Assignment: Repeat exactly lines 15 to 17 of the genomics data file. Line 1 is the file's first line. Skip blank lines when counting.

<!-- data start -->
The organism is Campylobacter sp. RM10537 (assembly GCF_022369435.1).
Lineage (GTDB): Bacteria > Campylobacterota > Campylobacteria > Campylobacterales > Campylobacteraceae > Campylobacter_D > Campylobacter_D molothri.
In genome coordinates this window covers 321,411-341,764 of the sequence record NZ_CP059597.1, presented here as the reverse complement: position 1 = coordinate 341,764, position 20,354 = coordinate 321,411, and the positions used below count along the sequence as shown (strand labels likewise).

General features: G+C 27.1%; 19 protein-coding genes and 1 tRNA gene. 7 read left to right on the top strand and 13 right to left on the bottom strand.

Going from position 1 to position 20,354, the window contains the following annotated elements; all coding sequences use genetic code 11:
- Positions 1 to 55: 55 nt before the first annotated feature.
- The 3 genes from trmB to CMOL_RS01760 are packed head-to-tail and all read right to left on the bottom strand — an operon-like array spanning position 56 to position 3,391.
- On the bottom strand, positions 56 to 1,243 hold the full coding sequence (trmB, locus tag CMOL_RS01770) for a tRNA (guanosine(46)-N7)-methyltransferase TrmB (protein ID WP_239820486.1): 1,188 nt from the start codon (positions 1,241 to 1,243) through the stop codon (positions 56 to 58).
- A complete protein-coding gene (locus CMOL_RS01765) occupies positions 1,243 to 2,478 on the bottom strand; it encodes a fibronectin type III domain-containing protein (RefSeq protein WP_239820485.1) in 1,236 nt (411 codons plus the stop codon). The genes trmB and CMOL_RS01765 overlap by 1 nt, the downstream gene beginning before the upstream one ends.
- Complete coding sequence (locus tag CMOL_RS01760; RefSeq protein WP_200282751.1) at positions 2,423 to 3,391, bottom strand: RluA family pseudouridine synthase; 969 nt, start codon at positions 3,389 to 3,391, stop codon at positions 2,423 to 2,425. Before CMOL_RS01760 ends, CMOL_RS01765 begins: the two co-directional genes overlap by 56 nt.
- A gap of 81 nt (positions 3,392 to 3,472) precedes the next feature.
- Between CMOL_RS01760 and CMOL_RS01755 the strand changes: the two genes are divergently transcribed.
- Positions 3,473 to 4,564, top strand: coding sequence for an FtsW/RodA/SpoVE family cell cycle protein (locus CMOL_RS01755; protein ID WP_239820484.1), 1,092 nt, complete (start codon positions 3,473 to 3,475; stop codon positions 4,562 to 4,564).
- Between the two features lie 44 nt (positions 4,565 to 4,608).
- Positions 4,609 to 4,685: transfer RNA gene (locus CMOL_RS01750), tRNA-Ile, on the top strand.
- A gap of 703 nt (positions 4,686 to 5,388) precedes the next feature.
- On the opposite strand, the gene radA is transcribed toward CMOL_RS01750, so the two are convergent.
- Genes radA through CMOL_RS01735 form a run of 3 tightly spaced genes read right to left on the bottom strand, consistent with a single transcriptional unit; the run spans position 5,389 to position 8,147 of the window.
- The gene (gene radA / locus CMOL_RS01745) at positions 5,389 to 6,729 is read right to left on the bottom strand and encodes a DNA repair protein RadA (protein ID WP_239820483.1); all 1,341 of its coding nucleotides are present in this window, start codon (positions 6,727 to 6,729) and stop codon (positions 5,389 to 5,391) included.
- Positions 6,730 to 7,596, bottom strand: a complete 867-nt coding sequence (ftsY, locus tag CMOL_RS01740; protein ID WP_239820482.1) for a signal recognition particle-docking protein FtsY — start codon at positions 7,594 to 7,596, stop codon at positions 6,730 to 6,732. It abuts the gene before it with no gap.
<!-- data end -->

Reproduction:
- Positions 4,609 to 4,685: transfer RNA gene (locus CMOL_RS01750), tRNA-Ile, on the top strand.
- A gap of 703 nt (positions 4,686 to 5,388) precedes the next feature.
- On the opposite strand, the gene radA is transcribed toward CMOL_RS01750, so the two are convergent.